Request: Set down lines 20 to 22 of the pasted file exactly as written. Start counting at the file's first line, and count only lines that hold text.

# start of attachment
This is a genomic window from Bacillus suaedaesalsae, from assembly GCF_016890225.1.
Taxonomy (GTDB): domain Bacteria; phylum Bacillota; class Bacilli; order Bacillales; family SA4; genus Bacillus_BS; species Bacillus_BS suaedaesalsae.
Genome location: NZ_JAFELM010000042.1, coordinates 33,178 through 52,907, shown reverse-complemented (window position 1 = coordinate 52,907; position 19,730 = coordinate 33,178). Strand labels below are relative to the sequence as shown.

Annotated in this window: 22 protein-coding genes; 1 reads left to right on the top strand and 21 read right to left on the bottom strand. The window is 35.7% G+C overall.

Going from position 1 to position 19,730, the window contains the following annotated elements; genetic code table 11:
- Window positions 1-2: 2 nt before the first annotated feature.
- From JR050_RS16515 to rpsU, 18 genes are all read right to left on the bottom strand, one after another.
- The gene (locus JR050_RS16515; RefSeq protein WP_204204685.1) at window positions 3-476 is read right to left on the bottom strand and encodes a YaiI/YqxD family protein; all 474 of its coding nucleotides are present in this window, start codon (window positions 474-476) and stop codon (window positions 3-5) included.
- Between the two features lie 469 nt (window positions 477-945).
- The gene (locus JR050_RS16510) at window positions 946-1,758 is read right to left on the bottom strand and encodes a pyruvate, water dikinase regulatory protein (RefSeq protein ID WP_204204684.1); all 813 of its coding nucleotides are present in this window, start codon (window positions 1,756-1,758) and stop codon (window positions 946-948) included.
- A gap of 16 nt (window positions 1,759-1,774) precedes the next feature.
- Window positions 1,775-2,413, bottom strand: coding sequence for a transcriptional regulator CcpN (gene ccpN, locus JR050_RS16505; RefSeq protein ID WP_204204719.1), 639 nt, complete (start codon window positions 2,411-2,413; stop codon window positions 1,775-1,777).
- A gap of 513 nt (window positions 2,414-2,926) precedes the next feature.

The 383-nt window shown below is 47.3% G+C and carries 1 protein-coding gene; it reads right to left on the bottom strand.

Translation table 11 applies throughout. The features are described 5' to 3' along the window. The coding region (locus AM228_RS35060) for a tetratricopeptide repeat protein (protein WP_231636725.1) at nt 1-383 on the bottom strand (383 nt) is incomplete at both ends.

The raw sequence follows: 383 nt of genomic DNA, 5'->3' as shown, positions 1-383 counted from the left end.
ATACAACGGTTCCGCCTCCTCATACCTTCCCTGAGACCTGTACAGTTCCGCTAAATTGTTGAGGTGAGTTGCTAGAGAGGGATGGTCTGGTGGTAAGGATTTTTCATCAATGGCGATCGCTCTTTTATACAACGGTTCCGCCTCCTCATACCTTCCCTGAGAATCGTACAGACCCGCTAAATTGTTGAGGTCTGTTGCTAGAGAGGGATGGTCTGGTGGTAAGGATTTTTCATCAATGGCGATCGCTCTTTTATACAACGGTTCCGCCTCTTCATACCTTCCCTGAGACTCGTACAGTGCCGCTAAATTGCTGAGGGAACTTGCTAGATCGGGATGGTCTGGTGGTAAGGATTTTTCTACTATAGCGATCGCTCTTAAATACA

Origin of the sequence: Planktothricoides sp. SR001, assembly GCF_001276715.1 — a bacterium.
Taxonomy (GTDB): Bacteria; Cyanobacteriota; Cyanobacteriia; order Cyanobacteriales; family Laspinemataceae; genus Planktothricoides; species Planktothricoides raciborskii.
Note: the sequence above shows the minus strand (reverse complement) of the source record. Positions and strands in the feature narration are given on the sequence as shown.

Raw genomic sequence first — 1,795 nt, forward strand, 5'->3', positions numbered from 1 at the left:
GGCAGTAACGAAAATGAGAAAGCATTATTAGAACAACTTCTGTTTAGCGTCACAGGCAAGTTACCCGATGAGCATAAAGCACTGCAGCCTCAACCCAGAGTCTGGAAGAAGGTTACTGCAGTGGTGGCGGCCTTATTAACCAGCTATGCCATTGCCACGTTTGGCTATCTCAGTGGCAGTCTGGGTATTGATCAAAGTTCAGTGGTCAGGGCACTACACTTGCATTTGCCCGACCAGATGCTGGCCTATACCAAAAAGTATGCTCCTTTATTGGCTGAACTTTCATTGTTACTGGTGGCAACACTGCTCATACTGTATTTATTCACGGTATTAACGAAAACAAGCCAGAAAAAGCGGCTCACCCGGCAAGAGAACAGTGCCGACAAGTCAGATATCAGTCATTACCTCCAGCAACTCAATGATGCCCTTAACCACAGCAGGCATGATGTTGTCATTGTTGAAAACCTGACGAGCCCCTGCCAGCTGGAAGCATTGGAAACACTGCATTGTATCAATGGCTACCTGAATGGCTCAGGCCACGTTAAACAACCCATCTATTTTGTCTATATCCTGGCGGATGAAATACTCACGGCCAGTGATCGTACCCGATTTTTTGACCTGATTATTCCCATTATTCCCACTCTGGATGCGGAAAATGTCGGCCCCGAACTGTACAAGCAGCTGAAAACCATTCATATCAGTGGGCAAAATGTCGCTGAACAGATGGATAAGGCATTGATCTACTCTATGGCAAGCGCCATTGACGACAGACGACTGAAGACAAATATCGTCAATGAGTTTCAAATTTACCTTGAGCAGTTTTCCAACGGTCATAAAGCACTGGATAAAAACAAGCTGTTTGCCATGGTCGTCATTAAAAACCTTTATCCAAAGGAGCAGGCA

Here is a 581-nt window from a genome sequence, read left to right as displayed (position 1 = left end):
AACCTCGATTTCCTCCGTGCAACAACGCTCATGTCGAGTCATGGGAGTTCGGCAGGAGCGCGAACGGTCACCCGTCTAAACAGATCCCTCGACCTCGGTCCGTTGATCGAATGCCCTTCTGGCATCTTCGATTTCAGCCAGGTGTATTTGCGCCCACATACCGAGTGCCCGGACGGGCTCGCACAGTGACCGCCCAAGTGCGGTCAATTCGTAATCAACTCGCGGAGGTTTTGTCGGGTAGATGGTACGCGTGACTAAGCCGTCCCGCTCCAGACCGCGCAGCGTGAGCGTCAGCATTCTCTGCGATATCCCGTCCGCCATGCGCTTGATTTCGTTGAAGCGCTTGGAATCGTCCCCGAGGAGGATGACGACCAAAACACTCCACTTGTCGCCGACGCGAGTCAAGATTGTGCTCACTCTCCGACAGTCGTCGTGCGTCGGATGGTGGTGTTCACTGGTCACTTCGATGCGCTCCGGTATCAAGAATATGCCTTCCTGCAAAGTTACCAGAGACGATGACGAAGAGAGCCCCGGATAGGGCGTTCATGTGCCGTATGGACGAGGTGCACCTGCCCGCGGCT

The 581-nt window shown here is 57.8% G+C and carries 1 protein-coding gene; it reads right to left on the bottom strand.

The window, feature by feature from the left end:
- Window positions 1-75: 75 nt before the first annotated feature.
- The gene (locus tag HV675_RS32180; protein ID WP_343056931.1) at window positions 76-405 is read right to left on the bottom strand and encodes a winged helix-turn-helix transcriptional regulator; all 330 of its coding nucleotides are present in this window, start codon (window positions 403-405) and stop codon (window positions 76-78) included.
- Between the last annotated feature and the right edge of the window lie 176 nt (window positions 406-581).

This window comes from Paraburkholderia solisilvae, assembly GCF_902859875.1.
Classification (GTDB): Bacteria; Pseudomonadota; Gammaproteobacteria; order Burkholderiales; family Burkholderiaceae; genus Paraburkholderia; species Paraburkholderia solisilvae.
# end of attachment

Note: the sequence above shows the minus strand (reverse complement) of the source record. Positions and strands in the feature narration are given on the sequence as shown.

Raw genomic sequence first — 1,795 nt, forward strand, 5'->3', positions numbered from 1 at the left:
GGCAGTAACGAAAATGAGAAAGCATTATTAGAACAACTTCTGTTTAGCGTCACAGGCAAGTTACCCGATGAGCATAAAGCACTGCAGCCTCAACCCAGAGTCTGGAAGAAGGTTACTGCAGTGGTGGCGGCCTTATTAACCAGCTATGCCATTGCCACGTTTGGCTATCTCAGTGGCAGTCTGGGTATTGATCAAAGTTCAGTGGTCAGGGCACTACACTTGCATTTGCCCGACCAGATGCTGGCCTATACCAAAAAGTATGCTCCTTTATTGGCTGAACTTTCATTGTTACTGGTGGCAACACTGCTCATACTGTATTTATTCACGGTATTAACGAAAACAAGCCAGAAAAAGCGGCTCACCCGGCAAGAGAACAGTGCCGACAAGTCAGATATCAGTCATTACCTCCAGCAACTCAATGATGCCCTTAACCACAGCAGGCATGATGTTGTCATTGTTGAAAACCTGACGAGCCCCTGCCAGCTGGAAGCATTGGAAACACTGCATTGTATCAATGGCTACCTGAATGGCTCAGGCCACGTTAAACAACCCATCTATTTTGTCTATATCCTGGCGGATGAAATACTCACGGCCAGTGATCGTACCCGATTTTTTGACCTGATTATTCCCATTATTCCCACTCTGGATGCGGAAAATGTCGGCCCCGAACTGTACAAGCAGCTGAAAACCATTCATATCAGTGGGCAAAATGTCGCTGAACAGATGGATAAGGCATTGATCTACTCTATGGCAAGCGCCATTGACGACAGACGACTGAAGACAAATATCGTCAATGAGTTTCAAATTTACCTTGAGCAGTTTTCCAACGGTCATAAAGCACTGGATAAAAACAAGCTGTTTGCCATGGTCGTCATTAAAAACCTTTATCCAAAGGAGCAGGCA